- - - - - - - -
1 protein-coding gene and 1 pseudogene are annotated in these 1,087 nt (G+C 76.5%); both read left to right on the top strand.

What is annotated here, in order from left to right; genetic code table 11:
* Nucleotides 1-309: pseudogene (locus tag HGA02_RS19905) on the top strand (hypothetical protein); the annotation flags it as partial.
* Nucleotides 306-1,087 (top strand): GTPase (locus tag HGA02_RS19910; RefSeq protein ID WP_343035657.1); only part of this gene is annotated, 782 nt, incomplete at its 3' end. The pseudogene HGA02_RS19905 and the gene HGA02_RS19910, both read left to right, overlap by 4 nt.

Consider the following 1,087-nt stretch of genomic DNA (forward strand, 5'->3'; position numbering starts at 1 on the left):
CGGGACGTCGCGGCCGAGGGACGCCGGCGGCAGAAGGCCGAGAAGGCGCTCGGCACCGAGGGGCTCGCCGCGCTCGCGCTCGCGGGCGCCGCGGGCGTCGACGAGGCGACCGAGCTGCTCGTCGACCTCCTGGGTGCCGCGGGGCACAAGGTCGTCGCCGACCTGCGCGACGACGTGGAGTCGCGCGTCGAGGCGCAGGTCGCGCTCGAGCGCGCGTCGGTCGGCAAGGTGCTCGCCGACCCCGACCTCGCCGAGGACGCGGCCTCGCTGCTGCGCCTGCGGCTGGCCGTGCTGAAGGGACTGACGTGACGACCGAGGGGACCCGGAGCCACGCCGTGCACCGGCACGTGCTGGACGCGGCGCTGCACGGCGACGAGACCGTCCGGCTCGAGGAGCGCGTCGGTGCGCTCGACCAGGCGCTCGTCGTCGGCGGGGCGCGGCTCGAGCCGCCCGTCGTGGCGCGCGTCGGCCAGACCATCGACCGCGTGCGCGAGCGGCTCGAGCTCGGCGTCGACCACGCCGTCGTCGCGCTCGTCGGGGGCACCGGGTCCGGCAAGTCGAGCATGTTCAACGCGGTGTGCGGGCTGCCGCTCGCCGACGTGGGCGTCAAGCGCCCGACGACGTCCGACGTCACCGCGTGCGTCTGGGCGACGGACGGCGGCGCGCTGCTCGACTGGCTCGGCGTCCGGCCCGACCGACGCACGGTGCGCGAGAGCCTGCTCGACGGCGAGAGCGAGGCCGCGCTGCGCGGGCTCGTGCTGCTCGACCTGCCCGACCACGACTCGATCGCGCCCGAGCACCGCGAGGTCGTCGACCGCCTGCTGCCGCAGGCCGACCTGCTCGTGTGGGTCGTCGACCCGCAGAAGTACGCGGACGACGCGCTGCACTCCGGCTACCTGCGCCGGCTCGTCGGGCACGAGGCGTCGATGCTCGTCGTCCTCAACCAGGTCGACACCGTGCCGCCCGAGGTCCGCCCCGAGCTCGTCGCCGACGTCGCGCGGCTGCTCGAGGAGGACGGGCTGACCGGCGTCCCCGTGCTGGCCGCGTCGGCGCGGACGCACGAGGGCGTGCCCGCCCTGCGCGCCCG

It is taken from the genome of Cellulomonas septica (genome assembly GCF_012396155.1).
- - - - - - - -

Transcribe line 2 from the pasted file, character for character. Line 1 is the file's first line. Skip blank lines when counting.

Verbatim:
What is annotated here, in order from left to right; genetic code table 11: